However, it was Craig Noone who took the honours. There was an article in yesterday’s Guardian which, in essence, asked where have all the wingers gone – like virtually all of that paper’s football coverage at club level, it concentrated entirely on the Premiership and Champions League, but I can tell the writer that if he deigned to leave his Ivory Tower and slum it in the Championship for a while, he would see that wing play is alive and well in Cardiff. I know and can, to a degree, understand the argument that wingers are “luxury” players who others need to carry at times, but, speaking just as a fan, apart from your side scoring, I don’t think there is a more exciting sight in football than a winger terrorising a full back with his running speed and even quicker feet. Right from the moment he cut inside and fired in that shot which hit the post, you could tell Noone was on his game yesterday. He was helped by the fact that the wretched Mills got little or no help from his team mates, but that performance was an answer to all of those supporters who, after a couple of ordinary displays were whingeing about our winger – players like Noone are frustrating, it’s in a winger’s DNA to be frustrating, but they are also great fun when they are on form and, as was shown yesterday, they can still be very effective in the modern game.

Noone’s early shot on to the woodwork allowed Joe Mason to, yet again, display his knack for finding space in penalty areas while, somehow, also knowing where the ball is going to end up. Besides that, Mason knew that he had time to take a touch and so didn’t lash at the rebound, like so many others would have done – although he tired a little after a very effective first half showing, Mason gave a timely reminder of the ability which made him the best striker at the club in the second half of last season. Alongside Mason, Heidar Helguson put in another quietly effective shift, but it is strange that all of his goals have come away from home so far and he rarely looks like scoring at Cardiff City Stadium – the way he seemed to lose his bearings when presented with what looked a great chance from a first half Whittingham cross was very bizarre!

Eighteen year old Kerim Frei, who signed for us on loan on Friday (his last game will,be against Sheffield Wednesday on 2 December) in action for Fulham at Old Trafford last season.

If the eleven that started all played their part, there were also contributions from the three subs – just as on Tuesday, Aron Gunnarsson showed that his late runs into the penalty area can be very hard for tiring/depleted defences to deal with and Rudi Gestede may not always be that easy on the eye, but that’s two assists he’s got in our last three matches now. Finally, the highly rated Kerim Frei, our loan signing from Fulham, had a brief, but promising, cameo during which he showed glimpses of the ability which made him an effective performer at Premiership level in the closing weeks of last season.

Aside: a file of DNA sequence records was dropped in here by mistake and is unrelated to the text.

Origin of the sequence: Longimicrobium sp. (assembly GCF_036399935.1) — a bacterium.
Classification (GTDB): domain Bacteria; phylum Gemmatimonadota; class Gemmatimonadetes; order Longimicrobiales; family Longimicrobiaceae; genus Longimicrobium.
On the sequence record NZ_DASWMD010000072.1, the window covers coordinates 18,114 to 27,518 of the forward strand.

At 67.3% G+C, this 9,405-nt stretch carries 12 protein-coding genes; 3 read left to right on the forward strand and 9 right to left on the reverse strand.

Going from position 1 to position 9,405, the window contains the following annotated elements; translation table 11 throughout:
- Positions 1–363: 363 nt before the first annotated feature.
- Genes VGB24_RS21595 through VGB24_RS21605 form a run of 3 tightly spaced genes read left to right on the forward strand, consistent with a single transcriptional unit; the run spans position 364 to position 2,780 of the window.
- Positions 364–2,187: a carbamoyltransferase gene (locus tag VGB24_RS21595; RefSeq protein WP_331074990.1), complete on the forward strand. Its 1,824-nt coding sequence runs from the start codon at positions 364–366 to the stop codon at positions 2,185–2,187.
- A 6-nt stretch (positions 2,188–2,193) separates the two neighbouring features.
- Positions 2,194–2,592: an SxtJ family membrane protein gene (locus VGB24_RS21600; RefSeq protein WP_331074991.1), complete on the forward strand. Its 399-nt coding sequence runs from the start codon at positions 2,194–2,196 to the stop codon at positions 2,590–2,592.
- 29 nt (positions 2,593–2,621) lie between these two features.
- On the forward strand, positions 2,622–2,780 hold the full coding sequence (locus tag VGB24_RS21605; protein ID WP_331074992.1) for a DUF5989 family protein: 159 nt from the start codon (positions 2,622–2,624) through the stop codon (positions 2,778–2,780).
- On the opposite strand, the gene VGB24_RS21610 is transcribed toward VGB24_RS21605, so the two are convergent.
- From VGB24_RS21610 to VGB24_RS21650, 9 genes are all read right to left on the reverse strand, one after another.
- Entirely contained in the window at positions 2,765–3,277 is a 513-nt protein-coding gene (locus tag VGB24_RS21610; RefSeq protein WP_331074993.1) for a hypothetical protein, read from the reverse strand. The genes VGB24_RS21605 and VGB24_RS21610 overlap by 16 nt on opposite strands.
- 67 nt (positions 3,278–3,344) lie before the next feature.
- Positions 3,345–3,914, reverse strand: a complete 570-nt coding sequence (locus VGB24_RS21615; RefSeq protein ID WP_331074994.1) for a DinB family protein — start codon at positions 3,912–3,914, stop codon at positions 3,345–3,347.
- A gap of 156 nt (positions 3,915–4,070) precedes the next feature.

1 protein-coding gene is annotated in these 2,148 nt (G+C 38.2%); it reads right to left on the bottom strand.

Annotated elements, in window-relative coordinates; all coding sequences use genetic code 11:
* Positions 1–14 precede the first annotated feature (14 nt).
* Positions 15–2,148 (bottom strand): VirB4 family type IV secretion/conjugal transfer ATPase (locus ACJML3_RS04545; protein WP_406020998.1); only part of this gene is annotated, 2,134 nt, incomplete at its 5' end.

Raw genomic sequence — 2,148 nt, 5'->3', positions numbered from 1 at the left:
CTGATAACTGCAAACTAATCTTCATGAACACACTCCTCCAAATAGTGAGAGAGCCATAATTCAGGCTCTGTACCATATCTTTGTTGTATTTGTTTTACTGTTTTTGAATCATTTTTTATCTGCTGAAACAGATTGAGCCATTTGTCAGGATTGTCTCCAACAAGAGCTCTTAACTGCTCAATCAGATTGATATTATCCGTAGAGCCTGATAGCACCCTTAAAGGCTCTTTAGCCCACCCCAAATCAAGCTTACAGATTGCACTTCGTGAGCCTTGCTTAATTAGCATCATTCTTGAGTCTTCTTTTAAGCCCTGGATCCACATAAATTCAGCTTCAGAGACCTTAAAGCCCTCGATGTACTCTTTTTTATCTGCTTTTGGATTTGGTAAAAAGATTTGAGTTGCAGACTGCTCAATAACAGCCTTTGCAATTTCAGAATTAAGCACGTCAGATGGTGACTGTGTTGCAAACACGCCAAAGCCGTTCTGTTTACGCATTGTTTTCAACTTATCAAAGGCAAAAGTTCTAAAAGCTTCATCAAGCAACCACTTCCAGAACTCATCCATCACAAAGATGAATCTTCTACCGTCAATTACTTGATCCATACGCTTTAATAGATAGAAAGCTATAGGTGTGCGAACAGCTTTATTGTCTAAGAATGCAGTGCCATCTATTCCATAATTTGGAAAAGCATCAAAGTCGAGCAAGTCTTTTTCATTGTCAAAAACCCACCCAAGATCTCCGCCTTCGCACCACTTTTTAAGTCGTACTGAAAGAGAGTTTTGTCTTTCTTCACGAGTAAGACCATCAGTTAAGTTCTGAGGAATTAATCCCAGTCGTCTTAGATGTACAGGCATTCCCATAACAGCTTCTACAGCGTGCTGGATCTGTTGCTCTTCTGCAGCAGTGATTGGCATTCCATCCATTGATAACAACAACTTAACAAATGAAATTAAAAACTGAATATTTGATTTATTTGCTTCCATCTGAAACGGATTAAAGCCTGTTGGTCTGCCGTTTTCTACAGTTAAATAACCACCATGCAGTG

Any side in this division which loses players of the calibre of Mutch, Smith, Bellamy and Maynard and is still able to put on a show like yesterday’s, while having such a strong substitutes bench, surely has no reason to fear any of their rivals. This leads me on to the second of my provisos about yesterday’s great win and performance – we are proving that we are a very tough nut for the rest of the Championship to crack at Cardiff City Stadium, , but the same cannot be said on our travels. I would guess that out of the sides we’ve played away so far, possibly only Brighton and Millwall fans would not be amazed at our lofty position in the table given what they saw from us at their ground, Bristol City, Palace and Forest have all been better than us and I would argue that, over the ninety minutes, Ipswich were as well.

I’m sure I’m not the only supporter who believes that we have been paying the opposition too much respect in away matches this season and we now have two opportunities against sides closer to the bottom of the table than the top to start putting that right. Where I might differ from others is that I don’t think everything will change for the better as soon as we play 4-4-2 rather than 4-5-1 in away games, for me it’s the mindset we have away from home that is the problem – 4-5-1 can be an attacking formation if  used properly. However, when all is said and done, surely the strongest argument for any change of attitude in away matches is the simple one that the current approach is not working – thirteen of our Championship rivals have picked up more away points than us and, if that’s still the case at the end of the season, we won’t be going up.

* – pictures courtesy of